Sidor som bilder

2 Sen. And enter in our ears, like great tri


In their applauding gates.

Tim. Commend me to them; And tell them, that, to ease them of their griefs, Their fears of hostile strokes, their aches, losses, Their pangs of love, with other incident throes That nature's fragile vessel doth sustain

In life's uncertain voyage, I will some kindness do them:

I'll teach them to prevent wild Alcibiades' wrath.
2 Sen. I like this well, he will return again.
Tim. I have a tree, which grows here in my close,
That mine own use invites me to cut down,

And shortly must I fell it; Tell my friends,
Tell Athens, in the sequence of degree,

From high to low throughout, that whoso please
To stop affliction, let him take his haste,
Come hither, ere my tree hath felt the axe,
And hang himself:-I pray you, do my greeting.
Flav. Trouble him no further, thus you still
shall find him.

Tim. Come not to me again: but say to Athens, Timon hath made his everlasting mansion Upon the beached verge of the salt flood; Which once a day with his embossed froth The turbulent surge shall cover; thither come, And let my grave-stone be your oracle. Lips, let sour words go by, and language end: What is amiss, plague and infection mend! Graves only be men's works; and death, their gain! Sun, hide thy beams! Timon hath done his reign.

[Exit Timon.

1 Sen. His discontents are unremoveably

Coupled to nature.

2 Sen. Our hope in him is dead: let us return, And strain what other means is left unto us

In our dear peril. 2 Sen.

It requires swift foot. [Exeunt.



Enter two Senators, and a Messenger.

1 Sen. Thou hast painfully discover'd; are his files

As full as thy report?

Besides, his expedition promises
Present approach.

2 Sen. We stand much hazard, if they bring not Timon.

Mes. I met a courier, one mine ancient friend;

Whom, though in general part we were oppos'd, Yet our old love made a particular force,

And made us speak like friends:-this man was

I have spoke the least:


From Alcibiades to Timon's cave,

With letters of entreaty, which imported

His fellowship i' the cause against your city,
In part for his sake mov'd.

Enter Senators from Timon.

1 Sen. Here come our brothers. 3 Sen. No talk of Timon, nothing of him expect.— The enemies' drum is heard, and fearful scouring Doth choke the air with dust: In, and prepare; Ours is the fall, I fear, our foes the snare.





Enter a Soldier, seeking Timon.

Sol. By all description this should be the place. Who's here? speak, ho!-No answer?-What is this?

Timon is dead, who hath out-stretch'd his span: Some beast rear'd this; there does not live a man. Dead, sure; and this his grave.—

What's on this tomb I cannot read; the character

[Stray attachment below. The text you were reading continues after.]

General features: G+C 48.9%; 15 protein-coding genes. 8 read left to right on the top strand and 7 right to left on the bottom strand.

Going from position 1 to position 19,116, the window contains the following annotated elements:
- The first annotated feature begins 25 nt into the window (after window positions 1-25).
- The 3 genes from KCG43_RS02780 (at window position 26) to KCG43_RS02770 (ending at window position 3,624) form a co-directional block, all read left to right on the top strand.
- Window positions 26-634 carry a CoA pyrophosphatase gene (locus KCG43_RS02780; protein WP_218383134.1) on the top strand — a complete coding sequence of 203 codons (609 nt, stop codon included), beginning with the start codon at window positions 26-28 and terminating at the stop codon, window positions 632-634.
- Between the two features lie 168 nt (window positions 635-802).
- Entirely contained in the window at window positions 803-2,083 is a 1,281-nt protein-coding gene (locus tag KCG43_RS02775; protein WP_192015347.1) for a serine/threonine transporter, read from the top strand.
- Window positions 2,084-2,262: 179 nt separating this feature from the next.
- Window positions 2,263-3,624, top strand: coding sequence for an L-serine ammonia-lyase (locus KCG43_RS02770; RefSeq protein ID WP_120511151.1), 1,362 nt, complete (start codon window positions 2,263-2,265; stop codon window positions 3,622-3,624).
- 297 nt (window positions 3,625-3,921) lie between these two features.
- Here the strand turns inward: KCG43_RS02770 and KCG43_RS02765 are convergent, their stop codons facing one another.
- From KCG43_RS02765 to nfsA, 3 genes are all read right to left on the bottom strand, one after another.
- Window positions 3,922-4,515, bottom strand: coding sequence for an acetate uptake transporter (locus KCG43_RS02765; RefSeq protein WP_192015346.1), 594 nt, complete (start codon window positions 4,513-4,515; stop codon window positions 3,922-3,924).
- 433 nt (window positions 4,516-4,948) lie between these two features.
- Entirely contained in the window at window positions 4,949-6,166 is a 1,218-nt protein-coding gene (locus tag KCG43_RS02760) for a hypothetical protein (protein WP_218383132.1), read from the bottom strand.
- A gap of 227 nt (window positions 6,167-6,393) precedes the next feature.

I'll take with wax:

Our captain hath in every figure skill;
An ag'd interpreter, though young in days:
Before proud Athens he's set down by this,
Whose fall the mark of his ambition is.




Trumpets sound. Enter Alcibiades, and Forces. Alcib. Sound to this coward and lascivious town Our terrible approach. [A parley sounded.

Enter Senators on the Walls.

Till now you have gone on, and fill'd the time
With all licentious measure, making your wills
The scope of justice; till now, myself, and such
As slept within the shadow of your power,
Have wander'd with our travers'd arms, and

Our sufferance vainly: Now the time is flush,
When crouching marrow, in the bearer strong,
Cries, of itself, No more: now breathless wrong
Shall sit and pant in your great chairs of ease;
And pursy insolence shall break his wind,
With fear, and horrid flight.

1 Sen.
Noble, and young,
When thy first griefs were but a mere conceit,
Ere thou hadst power, or we had cause of fear,
We sent to thee; to give thy rages balm,
To wipe out our ingratitude with loves
Above their quantity.

2 Sen.
So did we woo
Transformed Timon to our city's love,
By humble message, and by promis'd means;
We were not all unkind, nor all deserve

The common stroke of war.

These walls of ours

1 Sen. Were not erected by their hands, from whom You have receiv'd your griefs: nor are they such, That these great towers, trophies, and schools should fall

For private faults in them.

2 Sen. Nor are they living, Who were the motives that you first went out; Shame, that they wanted cunning, in excess Hath broke their hearts. March, noble lord, Into our city with thy banners spread: By decimation, and a tithed death,

(If thy revenges hunger for that food,

Which nature loaths,) take thou the destin'd tenth; And by the hazard of the spotted die,

Let die the spotted.

1 Sen.

All have not offended; For those that were, it is not square, to take, On those that are, revenges: crimes, like lands, Are not inherited. Then, dear countryman, Bring in thy ranks, but leave without thy rage: Spare thy Athenian cradle, and those kin, Which, in the bluster of thy wrath, must fall With those that have offended: like a shepherd, Approach the fold, and cull the infected forth, But kill not all together.

2 Sen.
What thou wilt,
Thou rather shalt enforce it with thy smile,
Than hew to't with thy sword.

1 Sen.
Set but thy foot
Against our rampir'd gates, and they shall ope;

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